Thursday, August 8, 2013

Little Serow-- Komi's much hyped, much cheaper sibling

Our experience at Komi was so excellent, that it seemed a no-brainier to check out Johnny Monis' hugely popular and well-reviewed Thai themed restaurant, Little Serow. Yes it was somewhat a daunting task for two middle-aged foodies. The process is complicated...you need to arrive about 4:30 to get on line outside the unmarked door on 17th St. Then you wait for an hour or so until they invite you in, party by party. If you want to eat later, you can put your name on a list, and will be seated in the second seating (usually about 7:30).
There are no garages in the area, so you need to find a meter if you want to eat right away, which is what we did. While we waited on line, it drizzled a bit, but we had some nice conversation with a young woman who was right in front of us.
The other daunting part of the meal for us oldsters was the content of the food, which has a reputation for being fiery hot. I happen to love hot food, so I wasn't scared, but my wife was not looking forward to it. I will let her vent her side of the story, but suffice it to say she doesn't like Thai food to begin with, so was truly indulging me. It was a bit of an easy indulgence, since she ranked Komi as a top 5 meal of her life! At $45 per meal, Serow also seemed much easier on the bank account than it's Greek neighbor.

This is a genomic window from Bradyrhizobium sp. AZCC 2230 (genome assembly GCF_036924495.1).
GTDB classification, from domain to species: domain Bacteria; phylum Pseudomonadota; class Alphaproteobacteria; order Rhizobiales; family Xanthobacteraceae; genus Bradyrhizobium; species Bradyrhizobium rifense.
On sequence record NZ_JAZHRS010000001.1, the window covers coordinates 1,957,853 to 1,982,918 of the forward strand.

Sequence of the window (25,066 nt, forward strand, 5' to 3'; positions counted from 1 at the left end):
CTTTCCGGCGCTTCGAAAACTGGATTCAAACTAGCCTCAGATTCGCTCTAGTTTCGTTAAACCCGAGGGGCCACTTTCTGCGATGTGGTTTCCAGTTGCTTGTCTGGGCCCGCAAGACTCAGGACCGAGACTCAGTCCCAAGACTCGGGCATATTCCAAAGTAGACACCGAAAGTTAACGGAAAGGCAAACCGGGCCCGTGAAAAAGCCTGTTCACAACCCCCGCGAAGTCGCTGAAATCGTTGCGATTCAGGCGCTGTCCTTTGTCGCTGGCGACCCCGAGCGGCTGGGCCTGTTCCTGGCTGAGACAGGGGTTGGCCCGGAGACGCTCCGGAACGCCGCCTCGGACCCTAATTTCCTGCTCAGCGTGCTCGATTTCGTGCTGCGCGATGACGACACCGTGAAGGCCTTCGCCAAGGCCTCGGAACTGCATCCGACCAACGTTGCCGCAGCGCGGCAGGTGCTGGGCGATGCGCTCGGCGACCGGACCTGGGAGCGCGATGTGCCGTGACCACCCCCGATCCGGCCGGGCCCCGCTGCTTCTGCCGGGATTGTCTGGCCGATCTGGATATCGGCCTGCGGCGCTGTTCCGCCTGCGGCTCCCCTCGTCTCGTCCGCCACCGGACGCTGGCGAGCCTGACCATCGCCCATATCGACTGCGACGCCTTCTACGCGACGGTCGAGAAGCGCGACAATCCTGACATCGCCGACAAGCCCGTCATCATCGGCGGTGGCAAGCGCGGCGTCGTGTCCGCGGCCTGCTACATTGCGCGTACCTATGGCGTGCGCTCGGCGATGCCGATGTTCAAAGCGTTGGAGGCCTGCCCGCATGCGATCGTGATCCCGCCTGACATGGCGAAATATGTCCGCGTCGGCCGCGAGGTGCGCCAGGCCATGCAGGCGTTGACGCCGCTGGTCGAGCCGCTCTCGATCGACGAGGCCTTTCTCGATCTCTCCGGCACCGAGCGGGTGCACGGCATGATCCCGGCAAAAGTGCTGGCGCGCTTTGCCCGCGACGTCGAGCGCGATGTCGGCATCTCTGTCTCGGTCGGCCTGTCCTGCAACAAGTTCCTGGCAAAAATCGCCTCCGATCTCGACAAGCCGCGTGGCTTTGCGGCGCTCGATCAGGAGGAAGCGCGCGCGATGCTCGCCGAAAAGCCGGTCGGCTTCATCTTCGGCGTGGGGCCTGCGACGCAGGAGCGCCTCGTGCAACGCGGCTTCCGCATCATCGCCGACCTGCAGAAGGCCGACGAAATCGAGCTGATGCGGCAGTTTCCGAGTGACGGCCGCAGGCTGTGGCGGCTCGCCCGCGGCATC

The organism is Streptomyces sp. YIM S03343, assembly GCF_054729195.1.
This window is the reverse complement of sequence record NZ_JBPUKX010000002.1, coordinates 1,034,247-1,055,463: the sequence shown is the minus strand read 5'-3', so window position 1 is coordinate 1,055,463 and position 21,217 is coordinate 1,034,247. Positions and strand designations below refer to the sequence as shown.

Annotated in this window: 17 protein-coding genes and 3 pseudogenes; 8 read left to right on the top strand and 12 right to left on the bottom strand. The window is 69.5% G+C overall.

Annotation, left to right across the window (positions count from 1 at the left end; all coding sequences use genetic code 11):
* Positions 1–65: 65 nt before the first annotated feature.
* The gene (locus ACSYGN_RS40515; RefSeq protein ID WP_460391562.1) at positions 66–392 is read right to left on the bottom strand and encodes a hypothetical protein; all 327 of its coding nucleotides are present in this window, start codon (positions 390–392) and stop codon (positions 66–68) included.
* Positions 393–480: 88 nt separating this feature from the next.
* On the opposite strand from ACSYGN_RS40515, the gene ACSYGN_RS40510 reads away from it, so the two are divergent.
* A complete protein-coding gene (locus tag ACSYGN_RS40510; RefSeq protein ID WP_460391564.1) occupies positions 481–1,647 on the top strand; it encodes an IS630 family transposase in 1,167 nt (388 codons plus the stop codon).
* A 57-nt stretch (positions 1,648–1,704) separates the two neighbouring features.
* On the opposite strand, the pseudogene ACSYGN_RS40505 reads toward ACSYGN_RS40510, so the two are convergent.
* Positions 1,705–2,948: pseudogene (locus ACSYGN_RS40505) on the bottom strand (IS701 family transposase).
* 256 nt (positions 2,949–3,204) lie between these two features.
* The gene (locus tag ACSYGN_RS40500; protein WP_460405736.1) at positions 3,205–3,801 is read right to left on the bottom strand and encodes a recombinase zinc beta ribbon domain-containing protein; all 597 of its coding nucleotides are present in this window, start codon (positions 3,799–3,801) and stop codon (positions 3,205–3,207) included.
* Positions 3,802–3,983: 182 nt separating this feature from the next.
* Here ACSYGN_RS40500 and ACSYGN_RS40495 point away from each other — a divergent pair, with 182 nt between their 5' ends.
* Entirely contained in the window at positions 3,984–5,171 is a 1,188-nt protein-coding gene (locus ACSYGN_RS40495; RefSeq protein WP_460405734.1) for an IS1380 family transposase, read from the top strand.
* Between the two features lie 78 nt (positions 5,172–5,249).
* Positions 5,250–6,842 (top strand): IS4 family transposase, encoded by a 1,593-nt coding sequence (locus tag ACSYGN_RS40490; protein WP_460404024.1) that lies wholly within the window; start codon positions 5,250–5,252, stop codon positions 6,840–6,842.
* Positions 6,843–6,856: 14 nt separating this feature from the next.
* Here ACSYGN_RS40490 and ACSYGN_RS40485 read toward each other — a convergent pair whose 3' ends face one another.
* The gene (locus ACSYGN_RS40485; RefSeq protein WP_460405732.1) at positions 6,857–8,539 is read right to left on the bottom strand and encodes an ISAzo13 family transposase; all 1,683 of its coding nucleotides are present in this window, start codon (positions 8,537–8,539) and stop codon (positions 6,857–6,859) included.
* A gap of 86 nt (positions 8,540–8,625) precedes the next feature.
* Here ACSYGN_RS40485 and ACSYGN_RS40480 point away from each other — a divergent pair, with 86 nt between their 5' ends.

Once inside, we were greeted cheerfully by the hostess, who sat us at a two top nearest the rear of the place. It offered a nice view of the staging area, so we could see what dish was approaching. The seats were raised stools, and the table was barroom table height. Not comfortable at all. The restaurant feels like a dinner party at someone's sparsely decorated home. The music playlist was bluegrass and country music; like Komi, it was selected by Anne Marler, Monis' wife and partner. It seemed kind of homey, and even though I am not a fan, I felt it counteracted the pretentiousness of the table getting process. Our server was happy and informative, but was more like a part of a huge serving organism that seemed to take plates to your tables regardless of assignment. All were very up on what was being served, and my water glass stayed filled all night, thank GOD!

We ordered a bottle of Rose Proven├žal, which I thought would be appropriate for the kind of food and August weather. The Rose came out nowhere close to chilled properly, which made me wonder if they were going whole hog on the Thai thing, where refrigeration is always an issue.
First course and Side dishes

Speaking of hog, our first plate came out, which was basically lighter than air pork rinds and hotter than Hades pepper dip. Accompanying for the full meal was a bamboo container of flavorless sticky rice, and a basket filled with undressed raw veggies. The veggie assortment was interesting, beetle lettuce(?), watermelon radish slices, Thai basil bunches), and also uninteresting, (Bibb lettuce, cucumbers, romaine). As for the chip and dip, it had its pleasures. The dip was reminiscent of Baba Ghanoush in texture, but way more subtle in flavor underneath the heat.